|Year : 2016 | Volume
| Issue : 1 | Page : 87-88
Thrombophilic states and anticoagulants in portal vein thrombosis
Department of Pediatrics, NRS Medical College, Kolkata, West Bengal, India
|Date of Web Publication||22-Dec-2015|
Department of Pediatrics, NRS Medical College, Kolkata, West Bengal
Source of Support: None, Conflict of Interest: None
|How to cite this article:|
Nandi M. Thrombophilic states and anticoagulants in portal vein thrombosis
. Med J DY Patil Univ 2016;9:87-8
In the case report - Blocked mesocaval shunt with protein C deficiency in a child with extra hepatic portal hypertension, the authors describe an 8-year-old child with recurrent portal vein thrombosis (PVT). He was investigated for thrombopihilic conditions when there were recurrent symptoms and the mesocaval shunt also developed a block. The investigations revealed Protein C deficiency. So, two issues need to be considered here. Firstly, whether to screen all patients with PVT for thrombophilic states at the first instance itself. And secondly, whether to give anticoagulants in case of documented thrombophilic state. Also, if anticoagulants are considered, what should the modalities of such intervention?
Portal vein thrombosis is a common cause of portal hypertension that most commonly presents with life-threatening bleeding esophageal varices, especially in children. Various local and/or systemic factors have been implicated as causative agents of PVT. The contribution of both local and systemic factors seems to be more likely in the index case as all the episodes of block occurred in the portal vein drainage area only, without any thrombotic episode in any other site.
Hypercoagulable state due to presence of some thrombophilic condition like protein C, S and antithrombin III deficiency, factor V Leiden mutation, factor II mutation (G20210A) and methylenetetrahydrofolate reductase gene mutation have been reported as risk factors, although the exact contribution of each of these factors is not yet established. ,,, In a recent meta-analysis of nine studies by Qi et al.,  the pooled prevalence of inherited antithrombin III, protein C and protein S deficiencies in PVT were found to be 3.9%, 5.6% and 2.6%, respectively. The authors concluded that these inherited deficiencies may increase the risk of PVT by 9-18 fold.
The presence of local inflammatory, infective or traumatic factors do not exclude the presence of systemic thrombophilic disorders in PVT. , So, in view of the recent publications, a complete evaluation of all known etiological factors including thrombophilic states at the time of first clinical presentation of PVT seems to be prudent. Giving an etiological diagnosis is always better than stamping somebody as having "idiopathic" PVT. It becomes more important in the event of a potentially "treatable etiology."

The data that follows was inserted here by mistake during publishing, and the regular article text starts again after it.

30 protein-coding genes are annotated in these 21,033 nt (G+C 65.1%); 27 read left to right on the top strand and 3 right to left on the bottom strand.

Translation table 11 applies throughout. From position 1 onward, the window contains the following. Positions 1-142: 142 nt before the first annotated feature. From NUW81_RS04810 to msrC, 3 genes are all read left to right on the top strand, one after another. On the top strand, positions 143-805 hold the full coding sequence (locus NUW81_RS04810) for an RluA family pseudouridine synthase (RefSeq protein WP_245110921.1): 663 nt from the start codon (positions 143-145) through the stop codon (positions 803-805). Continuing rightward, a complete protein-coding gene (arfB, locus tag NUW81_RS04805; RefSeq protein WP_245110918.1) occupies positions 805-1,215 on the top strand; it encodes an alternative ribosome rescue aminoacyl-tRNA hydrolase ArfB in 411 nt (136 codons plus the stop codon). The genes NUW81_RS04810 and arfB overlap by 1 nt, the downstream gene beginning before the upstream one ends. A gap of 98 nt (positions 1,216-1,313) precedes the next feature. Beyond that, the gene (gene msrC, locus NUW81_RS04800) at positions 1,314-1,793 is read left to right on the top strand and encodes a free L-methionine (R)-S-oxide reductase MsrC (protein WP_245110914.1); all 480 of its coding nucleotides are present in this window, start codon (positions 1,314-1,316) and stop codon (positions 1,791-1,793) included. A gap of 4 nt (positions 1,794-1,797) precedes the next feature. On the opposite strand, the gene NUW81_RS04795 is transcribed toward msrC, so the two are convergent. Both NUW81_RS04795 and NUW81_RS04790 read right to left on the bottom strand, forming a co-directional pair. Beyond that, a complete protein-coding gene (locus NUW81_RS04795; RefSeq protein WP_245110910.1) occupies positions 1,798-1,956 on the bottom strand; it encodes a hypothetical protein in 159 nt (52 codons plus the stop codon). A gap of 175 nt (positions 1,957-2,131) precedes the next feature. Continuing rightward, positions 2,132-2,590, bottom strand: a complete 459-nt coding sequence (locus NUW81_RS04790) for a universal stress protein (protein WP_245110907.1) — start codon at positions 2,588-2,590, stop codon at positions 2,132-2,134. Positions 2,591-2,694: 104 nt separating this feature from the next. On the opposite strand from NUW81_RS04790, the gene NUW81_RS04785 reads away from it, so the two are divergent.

It is also important to differentiate between inherited thrombophilic states and functional deficiencies of protein C, S and antithrombin III as a secondary phenomenon due to parenchymal liver disease or some other transient local infective or inflammatory conditions. An Indian study has found that the majority of children with PVT have functional protein C deficiency or abnormally elevated anticardiolipin antibodies.  Another study in patients with PVT with normal liver function tests found single or combined deficiencies of protein C, protein S and antithrombin in 62% of cases, but family studies suggested that majority of these were acquired, rather than hereditary.  Hence, in this particular report, even though the liver function tests were normal, one cannot be certain about the inherited genetic origin of these deficiencies in the absence of family screening. This differentiation between genetic or functional origin becomes even more important if anticoagulants are to be considered as a modality of treatment. Functional deficiencies need to be treated for a definite period whereas inherited deficiencies may need lifelong treatment. 
Considering the second issue, whether to treat with anticoagulants or not, again, the jury is yet out. Various issues need to be considered before any firm recommendation on anticoagulants can be given the selection of patients, type of drug, duration of therapy, modes of monitoring, and the possible side-effects.
Whereas the role of early anticoagulants in acute PVT seems to have a beneficial role, its use in chronic PVT/portal cavernoma is not yet clear. Long-term anticoagulation may be recommended in patients with identified prothrombotic disorders, recurrent episodes of thrombosis or family history of venous thrombosis.  In these patients, anticoagulation has been shown to prevent the progression and recurrence of thrombosis without any increased risk of gastrointestinal bleeding provided adequate prophylactic measures to prevent variceal bleeding or rebleeding have been adopted before starting anticoagulation. However, more evidence is needed before any firm, and strong recommendation is made regarding the use of anticoagulants in chronic/recurrent PVT.
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